Thursday, October 29, 2009

Today on Kresta - October 29, 2009

Talking about the "things that matter most" on Oct. 29

4:00 – 30 Ways in 30 Days to Save Your Family

In her new book, 30 Ways in 30 Days to Save Your Family, author Rebecca Hagelin lays out 30 simple and concrete actions that parents can implement-one day at a time-to reconnect with their children and restore peace in their home. As a mother of three, a syndicated columnist, and specialist on family, culture, and media issues, Rebecca understands the frustration parents feel. She designed this book with working parents and busy families in mind. Moms and dads can read a chapter at soccer practice or while waiting in carpool and come away with practical solutions to common parenting problems that can easily be put to use. She joins us.

4:40 – Spycraft: The Secret History of the CIA's Spytechs, from Communism to Al-Qaeda
Today's CIA is regularly criticized for emphasizing technology at the expense of human intelligence. In this history of the agency's Office of Technical Services, Robert Wallace, its former head, refutes the charge with exciting content and slam-bang style. From WWII through the Cold War and up to the present, he says, technical equipment—for clandestine audio surveillance, for example—has been an essential element of agent operations. In the post–Cold War information society, technology plays an even more significant role in fighting terrorism. Agents remain important, along with their traditional skills. Increasingly, however, they support clandestine technical operations, especially infiltrating and compromising computer networks. He is here to argue that employing and defending against sophisticated digital technology is the primary challenge facing U.S. intelligence in the 21st century.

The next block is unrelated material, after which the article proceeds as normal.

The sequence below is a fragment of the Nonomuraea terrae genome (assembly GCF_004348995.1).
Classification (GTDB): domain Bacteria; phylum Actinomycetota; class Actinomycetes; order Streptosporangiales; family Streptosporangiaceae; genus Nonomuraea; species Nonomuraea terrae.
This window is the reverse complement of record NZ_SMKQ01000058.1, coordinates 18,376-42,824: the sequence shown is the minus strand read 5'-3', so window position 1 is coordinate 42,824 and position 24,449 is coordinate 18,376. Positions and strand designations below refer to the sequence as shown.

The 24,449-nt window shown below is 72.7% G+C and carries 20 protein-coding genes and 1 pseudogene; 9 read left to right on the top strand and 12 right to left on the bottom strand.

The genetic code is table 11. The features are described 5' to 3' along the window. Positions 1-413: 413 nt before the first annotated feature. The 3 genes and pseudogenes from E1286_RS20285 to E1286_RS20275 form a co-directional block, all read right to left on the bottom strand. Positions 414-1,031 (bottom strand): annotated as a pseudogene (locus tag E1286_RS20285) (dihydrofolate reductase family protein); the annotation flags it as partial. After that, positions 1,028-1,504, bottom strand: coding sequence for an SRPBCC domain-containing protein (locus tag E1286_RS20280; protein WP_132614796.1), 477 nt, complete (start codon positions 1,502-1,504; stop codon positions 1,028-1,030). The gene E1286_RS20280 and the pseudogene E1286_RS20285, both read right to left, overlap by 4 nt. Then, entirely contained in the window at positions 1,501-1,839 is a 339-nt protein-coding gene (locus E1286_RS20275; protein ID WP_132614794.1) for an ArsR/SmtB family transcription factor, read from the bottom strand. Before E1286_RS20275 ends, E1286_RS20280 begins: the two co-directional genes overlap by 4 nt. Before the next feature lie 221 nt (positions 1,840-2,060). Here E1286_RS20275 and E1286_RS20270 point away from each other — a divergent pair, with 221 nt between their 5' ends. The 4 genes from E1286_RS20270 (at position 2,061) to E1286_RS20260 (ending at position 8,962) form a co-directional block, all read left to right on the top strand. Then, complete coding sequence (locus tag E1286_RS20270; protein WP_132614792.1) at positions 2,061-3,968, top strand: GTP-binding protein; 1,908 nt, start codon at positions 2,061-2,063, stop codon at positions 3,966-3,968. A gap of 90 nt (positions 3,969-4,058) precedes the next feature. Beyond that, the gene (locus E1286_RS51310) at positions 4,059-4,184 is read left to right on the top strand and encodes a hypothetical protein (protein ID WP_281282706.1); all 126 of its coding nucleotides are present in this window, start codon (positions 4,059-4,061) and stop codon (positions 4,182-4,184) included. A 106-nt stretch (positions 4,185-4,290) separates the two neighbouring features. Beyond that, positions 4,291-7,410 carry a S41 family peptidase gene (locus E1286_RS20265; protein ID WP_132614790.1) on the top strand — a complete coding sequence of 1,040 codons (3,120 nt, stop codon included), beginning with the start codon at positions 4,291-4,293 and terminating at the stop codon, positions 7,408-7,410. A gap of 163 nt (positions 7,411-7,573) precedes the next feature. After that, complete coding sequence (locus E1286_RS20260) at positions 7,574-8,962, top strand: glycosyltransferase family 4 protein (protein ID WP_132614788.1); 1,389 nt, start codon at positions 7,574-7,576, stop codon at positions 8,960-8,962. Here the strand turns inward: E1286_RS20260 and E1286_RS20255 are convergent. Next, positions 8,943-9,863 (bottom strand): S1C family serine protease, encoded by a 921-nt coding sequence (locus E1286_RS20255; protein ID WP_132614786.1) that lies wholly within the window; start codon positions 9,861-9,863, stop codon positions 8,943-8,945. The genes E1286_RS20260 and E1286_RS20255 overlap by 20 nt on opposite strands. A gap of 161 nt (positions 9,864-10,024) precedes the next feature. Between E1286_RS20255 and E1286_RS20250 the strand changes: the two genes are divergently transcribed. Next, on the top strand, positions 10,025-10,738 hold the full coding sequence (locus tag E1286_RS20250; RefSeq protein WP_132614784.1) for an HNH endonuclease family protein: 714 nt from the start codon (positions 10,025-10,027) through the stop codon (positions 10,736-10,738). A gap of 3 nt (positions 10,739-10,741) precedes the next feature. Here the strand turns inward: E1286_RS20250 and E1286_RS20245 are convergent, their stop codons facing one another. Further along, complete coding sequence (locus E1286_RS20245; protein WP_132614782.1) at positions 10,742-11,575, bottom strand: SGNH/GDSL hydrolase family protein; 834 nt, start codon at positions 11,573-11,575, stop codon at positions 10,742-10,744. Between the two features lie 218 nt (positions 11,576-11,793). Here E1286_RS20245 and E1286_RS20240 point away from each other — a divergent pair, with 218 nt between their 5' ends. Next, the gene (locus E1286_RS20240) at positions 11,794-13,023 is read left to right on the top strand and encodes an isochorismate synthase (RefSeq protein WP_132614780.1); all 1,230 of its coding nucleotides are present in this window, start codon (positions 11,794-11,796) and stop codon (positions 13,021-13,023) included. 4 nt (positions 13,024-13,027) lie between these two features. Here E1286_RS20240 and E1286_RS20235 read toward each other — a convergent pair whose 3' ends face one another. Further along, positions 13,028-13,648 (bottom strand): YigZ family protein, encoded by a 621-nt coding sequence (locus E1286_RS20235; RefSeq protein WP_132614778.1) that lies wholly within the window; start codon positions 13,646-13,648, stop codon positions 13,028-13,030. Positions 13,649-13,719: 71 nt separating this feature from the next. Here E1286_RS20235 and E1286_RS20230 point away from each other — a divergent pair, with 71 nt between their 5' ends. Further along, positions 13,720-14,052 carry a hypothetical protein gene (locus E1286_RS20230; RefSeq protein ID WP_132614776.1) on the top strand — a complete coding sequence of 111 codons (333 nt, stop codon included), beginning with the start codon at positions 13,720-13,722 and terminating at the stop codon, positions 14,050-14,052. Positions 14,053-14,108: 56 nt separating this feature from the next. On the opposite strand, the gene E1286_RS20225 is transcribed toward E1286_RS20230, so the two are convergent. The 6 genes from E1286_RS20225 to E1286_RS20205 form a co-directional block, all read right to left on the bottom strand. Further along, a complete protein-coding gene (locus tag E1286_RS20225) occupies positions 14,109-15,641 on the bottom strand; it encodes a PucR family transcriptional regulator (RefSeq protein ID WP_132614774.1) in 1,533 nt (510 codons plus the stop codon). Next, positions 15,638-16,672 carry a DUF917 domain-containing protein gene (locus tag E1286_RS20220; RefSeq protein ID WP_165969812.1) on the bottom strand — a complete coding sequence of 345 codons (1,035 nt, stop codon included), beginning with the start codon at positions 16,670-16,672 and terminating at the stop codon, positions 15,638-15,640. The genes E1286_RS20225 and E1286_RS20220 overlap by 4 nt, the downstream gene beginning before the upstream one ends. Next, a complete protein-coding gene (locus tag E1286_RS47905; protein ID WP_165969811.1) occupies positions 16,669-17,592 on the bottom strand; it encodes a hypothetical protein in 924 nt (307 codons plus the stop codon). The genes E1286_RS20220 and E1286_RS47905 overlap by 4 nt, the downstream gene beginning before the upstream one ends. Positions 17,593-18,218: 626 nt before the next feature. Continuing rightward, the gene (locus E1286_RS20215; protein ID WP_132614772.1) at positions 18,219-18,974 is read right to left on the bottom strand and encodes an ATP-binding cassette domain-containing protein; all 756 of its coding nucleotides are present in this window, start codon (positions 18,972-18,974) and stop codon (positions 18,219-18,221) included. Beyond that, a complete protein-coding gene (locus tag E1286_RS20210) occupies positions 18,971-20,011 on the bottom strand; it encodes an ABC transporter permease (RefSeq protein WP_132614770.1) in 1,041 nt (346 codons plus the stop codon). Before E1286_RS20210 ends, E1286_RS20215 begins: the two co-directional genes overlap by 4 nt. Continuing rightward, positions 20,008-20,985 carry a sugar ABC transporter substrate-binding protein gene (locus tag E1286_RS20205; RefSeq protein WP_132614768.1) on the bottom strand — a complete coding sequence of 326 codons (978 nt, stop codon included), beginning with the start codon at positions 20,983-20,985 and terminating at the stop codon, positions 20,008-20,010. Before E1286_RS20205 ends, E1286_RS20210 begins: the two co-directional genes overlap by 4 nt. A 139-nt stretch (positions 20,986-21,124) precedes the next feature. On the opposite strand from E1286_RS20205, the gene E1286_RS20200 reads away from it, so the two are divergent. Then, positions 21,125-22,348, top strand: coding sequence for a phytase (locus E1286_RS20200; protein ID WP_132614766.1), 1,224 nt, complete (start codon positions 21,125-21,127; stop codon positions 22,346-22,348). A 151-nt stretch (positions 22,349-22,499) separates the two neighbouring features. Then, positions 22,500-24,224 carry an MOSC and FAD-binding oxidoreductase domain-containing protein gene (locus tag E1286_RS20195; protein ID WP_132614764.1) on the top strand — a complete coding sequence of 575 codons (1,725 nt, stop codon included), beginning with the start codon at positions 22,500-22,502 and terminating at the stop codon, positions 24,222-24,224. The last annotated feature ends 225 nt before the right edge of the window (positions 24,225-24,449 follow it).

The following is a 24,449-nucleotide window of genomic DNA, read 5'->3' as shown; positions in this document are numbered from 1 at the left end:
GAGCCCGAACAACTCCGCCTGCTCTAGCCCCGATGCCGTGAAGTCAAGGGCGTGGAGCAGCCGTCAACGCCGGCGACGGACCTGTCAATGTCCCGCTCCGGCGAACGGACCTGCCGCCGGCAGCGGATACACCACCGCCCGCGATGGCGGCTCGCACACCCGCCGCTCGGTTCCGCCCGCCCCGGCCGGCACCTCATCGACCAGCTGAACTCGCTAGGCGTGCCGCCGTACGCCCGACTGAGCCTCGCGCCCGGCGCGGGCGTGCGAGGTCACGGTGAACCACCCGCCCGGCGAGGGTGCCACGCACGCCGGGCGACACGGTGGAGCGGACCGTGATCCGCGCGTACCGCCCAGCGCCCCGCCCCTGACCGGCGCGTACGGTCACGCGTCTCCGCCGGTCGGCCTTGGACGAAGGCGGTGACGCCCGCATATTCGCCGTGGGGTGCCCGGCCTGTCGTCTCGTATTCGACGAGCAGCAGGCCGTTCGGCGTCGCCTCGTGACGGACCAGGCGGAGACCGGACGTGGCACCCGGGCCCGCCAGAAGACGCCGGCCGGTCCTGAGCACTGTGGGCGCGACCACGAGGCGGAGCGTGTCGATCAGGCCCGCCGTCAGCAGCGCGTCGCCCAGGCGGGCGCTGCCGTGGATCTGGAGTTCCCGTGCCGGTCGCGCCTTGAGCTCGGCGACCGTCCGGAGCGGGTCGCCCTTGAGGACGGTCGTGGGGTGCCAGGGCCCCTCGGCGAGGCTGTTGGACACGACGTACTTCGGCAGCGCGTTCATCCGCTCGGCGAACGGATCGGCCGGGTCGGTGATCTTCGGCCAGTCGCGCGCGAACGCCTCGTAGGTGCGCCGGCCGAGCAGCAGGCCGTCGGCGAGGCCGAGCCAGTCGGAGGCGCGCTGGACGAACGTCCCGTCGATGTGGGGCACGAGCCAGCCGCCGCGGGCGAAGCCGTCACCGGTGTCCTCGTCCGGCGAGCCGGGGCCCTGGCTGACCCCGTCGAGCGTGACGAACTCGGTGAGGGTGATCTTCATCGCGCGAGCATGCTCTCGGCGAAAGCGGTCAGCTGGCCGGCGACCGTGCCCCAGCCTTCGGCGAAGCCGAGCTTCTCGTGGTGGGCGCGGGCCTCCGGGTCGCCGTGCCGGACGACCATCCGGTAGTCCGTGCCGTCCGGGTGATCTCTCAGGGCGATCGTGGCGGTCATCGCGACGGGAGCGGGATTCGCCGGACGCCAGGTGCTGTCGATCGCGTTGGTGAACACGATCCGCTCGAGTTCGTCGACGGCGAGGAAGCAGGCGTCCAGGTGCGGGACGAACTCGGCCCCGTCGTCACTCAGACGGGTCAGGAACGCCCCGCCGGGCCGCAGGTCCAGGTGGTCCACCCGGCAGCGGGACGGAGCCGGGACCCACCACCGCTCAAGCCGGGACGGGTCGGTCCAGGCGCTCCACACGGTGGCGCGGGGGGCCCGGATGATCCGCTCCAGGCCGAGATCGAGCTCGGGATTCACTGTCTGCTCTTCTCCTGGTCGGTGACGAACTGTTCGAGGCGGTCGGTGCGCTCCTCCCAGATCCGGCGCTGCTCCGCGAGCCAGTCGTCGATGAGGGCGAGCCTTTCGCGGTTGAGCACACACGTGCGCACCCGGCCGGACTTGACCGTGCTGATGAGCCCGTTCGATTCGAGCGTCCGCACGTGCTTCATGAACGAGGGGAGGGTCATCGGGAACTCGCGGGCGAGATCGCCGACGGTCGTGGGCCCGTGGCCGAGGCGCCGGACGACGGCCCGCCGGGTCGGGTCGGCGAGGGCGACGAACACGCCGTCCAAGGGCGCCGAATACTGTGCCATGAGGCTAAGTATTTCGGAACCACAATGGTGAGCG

5:00 – Religious Practice and Family Stability
Couples who are more religious tend to exhibit greater marital commitment than couples who are less religious. There is less likelihood of domestic violence among couples who attend church regularly than among those who do not. Communities with higher concentrations of various religious denominations tend to have a lower incidence of divorce. These are just a few of the findings of a recent Heritage Foundation study on Religious Practice and Family Stability. Jennifer Marshall, Heritage’s Director of Domestic Policy Studies is with us.

5:20 – Sports and the Catholic Family
Participation in athletic activities and playing on sports teams has been viewed as contributing in positive manner to the character development of children. However, a remarkable change has occurred over the past 20 years in regard to the degree of involvement on sports teams by children. Today, many children are under extreme pressures from both coaches and parents to commit themselves to give an unprecedented amount of time and effort to participation in team sports, including those teams which travel regularly on weekends and during the summer. One coach commented that some children now play up to 80 baseball games over the course of a summer, including playing in double headers and in repeated weekend tournaments. This significant change in regard to children's and families’ relationship with sports has damaged marriages, family life and the ability of a large number of children to enjoy sports as a pleasant, relaxing childhood activity. Psychiatrist Rick Fitzgibbons is here to address a number of issues related to this important area of child development and family life.

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